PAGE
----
In our exploration of historic inns, we turned back to East Anglia and Constable Country more particularly. This area of Suffolk and Essex has an excellent assortment of late Medieval timber framed buildings (see my post for Kersey, Suffolk), and among them are some wonderful old inns. Our first stop was to the Swan Hotel in Lavenham. This beautiful hotel recently is on the main street of the historic town. The Swan offers a certain sense of luxury, so we thought it would make for a wonderful experience. It did.
The black and white framed building would fit into any Medieval or fantasy film. It is well maintained 15th Century structure and much larger than might be imagined. It has three bars and restaurants. So with choices available we sat in The Airman’s Bar, rather than in the main dining area. What set this space apart was that they have preserved the graffiti and autographs of the World War Two flight crews that frequented the hotel bar during the conflict.
The service in the hotel was very professional and courteous. The staff provided not only quality service, but information as well – on WiFi access, and on the history of the hotel and the bar.
We had various loose leaf teas, which were very good quality, soaked in the history, and the entire experience was wonderful.
We next stopped in for an afternoon break at The Bull in Long Melford. Melford is one of the longest main street villages in England, and boasts two listed stately homes. The Bull (built circa 1475) is a really attractive “old world” building with large timber framing, small panel glass windows, and a real Tudor/Jacobean feel. We sat in a small alcove near the front windows looking out over another period building, dated 1610.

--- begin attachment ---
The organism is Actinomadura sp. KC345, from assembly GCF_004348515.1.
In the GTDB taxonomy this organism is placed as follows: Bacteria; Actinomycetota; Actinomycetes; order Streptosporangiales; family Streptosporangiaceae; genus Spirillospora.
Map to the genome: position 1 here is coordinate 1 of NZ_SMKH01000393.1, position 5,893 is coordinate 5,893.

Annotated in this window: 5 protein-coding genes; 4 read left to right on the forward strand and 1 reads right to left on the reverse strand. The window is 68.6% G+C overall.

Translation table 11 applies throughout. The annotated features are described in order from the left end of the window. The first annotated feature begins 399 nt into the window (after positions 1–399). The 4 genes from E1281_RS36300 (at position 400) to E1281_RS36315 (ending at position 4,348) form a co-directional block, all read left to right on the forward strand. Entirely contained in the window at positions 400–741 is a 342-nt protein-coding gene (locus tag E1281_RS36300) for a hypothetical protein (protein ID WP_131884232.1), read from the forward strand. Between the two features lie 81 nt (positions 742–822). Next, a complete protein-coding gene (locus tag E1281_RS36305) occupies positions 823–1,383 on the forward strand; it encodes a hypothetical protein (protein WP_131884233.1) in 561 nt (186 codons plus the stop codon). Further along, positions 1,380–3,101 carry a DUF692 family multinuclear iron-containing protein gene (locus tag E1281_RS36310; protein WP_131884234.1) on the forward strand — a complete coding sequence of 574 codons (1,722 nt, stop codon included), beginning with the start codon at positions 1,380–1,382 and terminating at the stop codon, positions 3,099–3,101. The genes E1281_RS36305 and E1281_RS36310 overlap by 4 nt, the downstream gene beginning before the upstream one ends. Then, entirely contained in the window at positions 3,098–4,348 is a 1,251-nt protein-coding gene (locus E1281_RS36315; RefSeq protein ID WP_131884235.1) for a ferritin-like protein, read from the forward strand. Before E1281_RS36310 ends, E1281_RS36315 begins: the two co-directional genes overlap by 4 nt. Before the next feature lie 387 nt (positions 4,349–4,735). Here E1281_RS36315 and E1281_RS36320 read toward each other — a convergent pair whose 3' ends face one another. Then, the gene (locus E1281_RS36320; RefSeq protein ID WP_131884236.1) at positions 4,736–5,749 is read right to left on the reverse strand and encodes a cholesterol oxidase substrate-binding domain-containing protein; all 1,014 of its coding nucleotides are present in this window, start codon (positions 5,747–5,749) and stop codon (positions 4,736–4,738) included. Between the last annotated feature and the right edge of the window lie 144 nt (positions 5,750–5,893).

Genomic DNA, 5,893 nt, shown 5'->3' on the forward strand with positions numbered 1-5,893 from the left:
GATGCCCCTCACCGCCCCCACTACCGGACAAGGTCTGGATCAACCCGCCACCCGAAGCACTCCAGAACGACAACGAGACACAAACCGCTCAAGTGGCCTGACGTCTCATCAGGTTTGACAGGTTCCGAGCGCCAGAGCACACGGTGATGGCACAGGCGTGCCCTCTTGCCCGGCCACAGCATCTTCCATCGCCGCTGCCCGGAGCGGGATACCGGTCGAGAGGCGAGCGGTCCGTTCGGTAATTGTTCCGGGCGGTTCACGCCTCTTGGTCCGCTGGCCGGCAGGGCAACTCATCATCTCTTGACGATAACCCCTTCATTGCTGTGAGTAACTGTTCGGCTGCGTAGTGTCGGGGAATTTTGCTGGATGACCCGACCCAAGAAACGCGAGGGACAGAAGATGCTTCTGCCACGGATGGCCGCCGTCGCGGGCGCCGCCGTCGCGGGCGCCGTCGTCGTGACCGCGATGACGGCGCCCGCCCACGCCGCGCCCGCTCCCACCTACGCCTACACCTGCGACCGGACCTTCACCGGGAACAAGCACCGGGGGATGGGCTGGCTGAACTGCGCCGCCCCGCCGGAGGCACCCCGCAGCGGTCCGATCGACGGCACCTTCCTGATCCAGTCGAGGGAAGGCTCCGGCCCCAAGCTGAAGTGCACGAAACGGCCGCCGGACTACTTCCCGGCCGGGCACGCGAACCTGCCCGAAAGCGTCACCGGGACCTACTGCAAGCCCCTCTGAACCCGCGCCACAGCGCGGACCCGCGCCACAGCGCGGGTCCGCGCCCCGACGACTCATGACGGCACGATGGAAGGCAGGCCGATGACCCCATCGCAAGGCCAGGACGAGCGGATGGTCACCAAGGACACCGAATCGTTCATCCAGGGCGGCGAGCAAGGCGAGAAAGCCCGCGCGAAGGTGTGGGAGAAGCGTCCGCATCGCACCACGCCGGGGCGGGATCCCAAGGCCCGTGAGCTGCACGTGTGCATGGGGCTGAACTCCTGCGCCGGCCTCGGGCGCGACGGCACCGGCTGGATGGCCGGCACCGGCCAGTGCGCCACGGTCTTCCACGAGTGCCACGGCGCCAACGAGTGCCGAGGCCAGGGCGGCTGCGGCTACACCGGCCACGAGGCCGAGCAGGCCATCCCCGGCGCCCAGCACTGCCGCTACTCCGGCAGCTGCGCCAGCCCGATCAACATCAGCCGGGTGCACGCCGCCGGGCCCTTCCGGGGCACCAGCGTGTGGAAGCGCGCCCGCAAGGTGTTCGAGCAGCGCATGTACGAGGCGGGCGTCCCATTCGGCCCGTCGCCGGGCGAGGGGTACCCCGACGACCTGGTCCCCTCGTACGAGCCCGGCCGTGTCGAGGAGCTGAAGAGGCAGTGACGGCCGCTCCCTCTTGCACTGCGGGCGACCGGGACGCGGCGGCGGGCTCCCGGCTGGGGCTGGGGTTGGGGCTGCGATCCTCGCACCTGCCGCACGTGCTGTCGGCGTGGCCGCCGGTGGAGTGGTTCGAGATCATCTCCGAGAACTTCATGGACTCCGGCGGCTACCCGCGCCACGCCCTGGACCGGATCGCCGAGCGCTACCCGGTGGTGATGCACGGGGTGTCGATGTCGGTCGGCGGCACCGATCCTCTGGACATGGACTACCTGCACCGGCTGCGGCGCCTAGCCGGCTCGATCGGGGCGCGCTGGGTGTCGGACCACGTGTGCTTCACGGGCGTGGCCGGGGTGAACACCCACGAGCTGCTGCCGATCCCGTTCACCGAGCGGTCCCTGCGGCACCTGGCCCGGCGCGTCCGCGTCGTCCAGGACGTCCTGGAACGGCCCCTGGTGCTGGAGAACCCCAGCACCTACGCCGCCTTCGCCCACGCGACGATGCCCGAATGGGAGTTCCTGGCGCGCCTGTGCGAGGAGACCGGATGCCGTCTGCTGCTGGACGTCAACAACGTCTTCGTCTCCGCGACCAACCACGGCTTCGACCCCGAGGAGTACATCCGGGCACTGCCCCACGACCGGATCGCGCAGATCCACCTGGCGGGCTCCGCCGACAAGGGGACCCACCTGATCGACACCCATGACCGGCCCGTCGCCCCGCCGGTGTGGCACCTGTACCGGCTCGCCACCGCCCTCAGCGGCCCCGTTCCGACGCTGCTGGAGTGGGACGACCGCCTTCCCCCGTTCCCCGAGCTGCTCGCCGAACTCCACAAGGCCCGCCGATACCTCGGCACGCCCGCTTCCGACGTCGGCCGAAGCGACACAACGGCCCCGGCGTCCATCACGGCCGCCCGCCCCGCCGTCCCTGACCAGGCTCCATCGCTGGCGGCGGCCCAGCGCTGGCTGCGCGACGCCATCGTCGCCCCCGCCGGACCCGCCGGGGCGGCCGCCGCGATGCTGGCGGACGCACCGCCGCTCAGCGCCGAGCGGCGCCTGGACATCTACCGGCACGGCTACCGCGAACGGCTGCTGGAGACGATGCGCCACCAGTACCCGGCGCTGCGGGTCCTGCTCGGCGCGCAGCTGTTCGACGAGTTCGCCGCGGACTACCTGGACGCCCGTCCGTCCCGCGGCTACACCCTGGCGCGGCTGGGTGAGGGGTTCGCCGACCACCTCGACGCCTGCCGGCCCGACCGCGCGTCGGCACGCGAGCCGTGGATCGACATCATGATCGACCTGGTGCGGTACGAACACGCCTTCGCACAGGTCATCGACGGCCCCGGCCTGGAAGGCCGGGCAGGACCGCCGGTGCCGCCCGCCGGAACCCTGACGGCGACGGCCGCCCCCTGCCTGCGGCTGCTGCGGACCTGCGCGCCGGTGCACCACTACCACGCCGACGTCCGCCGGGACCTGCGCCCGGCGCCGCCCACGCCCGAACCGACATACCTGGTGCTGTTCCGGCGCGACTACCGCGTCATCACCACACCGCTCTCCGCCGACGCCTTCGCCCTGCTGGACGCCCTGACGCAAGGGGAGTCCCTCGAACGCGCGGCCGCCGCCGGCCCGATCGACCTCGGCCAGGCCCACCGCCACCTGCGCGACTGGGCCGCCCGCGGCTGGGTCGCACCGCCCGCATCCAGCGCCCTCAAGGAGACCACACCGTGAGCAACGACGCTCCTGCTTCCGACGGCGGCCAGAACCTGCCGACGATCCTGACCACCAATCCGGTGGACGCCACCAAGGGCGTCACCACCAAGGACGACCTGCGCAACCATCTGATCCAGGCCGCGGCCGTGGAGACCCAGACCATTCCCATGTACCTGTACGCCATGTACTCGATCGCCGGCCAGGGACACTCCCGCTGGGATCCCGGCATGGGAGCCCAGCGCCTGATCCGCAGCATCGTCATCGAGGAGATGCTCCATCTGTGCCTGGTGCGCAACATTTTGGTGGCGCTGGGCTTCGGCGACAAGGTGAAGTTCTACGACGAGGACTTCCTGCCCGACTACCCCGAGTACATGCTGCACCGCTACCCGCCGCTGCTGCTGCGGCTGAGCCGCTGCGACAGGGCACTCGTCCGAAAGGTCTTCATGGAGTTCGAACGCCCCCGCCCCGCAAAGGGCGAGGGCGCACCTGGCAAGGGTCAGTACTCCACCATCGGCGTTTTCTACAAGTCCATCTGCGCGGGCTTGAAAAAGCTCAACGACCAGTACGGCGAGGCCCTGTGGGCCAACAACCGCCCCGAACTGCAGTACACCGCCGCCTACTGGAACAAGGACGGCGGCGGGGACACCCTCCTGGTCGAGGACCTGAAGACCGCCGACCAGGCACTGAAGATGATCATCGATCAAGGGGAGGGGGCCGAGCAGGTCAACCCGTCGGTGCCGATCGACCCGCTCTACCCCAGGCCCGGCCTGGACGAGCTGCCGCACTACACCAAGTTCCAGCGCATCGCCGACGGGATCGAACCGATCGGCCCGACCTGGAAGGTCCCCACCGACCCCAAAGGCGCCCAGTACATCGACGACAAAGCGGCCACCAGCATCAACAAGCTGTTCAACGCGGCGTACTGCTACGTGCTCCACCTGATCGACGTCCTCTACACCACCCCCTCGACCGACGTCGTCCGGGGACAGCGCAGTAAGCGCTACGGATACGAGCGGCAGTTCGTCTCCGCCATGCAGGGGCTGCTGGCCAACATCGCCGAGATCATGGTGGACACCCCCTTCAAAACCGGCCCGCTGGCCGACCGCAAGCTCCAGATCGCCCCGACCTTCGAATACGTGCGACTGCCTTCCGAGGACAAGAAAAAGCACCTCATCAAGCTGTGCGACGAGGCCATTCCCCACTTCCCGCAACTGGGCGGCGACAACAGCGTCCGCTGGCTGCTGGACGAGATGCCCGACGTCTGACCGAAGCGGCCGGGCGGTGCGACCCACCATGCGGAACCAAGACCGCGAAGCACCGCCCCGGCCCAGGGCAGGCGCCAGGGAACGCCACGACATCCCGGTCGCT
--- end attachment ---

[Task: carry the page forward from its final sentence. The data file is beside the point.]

The dining/bar area had a large fireplace, and hardwood timbers and floors, and a well spaced table arrangement.
The service was friendly, and very quick in getting us served. The tea was of good quality, and there were several really nice offerings on the menu as well.
We had a leisurely chat, and (several) quiet cuppas. This is a really worthwhile and atmospheric pit stop and one we will visit again.
The 14th Century Rose and Crown in Colchester was our base of operations while visiting Constable Country. The hotel itself is a fine old timber framed building with lots of character. While our room was in a newer annex, it was still in many senses a fitting place to keep with our Constable themed getaway.
Our room was on the small side, and was in need of some cosmetic care, and felt a little tired. It has two singles which were pushed together to make a double, but these were not clamped and did slide apart a little during the stay.
The location of the hotel is good, and allows access to Colchester, the Stour basin and the Harwich. There is free WiFi, and parking as well. The sleep quality was good, and the room quiet.
Service at reception was professional, but the restaurant a little less so, which was a little disappointing. We arrived for Saturday breakfast a half hour before the posted closing time. The staff seemed impatient, and gave the impression of “just wanting to get this over with.” This was displayed in the fact that as guests finished, not only were tables bused of dishes, but the flowers and condiments were cleared as well, giving a clear of “unwelcome.” Added to this was the fact that portion sizes for the cooked breakfast were small (especially for the price). We requested vegetarian sausage, which they had run out of so they offered a chance at an alternative. We asked for the fish, to be told that that would incur a surcharge, We therefore, went without. This again seemed a failing of customer service by the dining staff.
All in all an okay stay, though not of the quality of our other Best Western stays, and I would not book the breakfast ever again. The purpose in the end was to get a taste of the ancient inns, and if for nothing more than the architecture The Rose and Crown came through.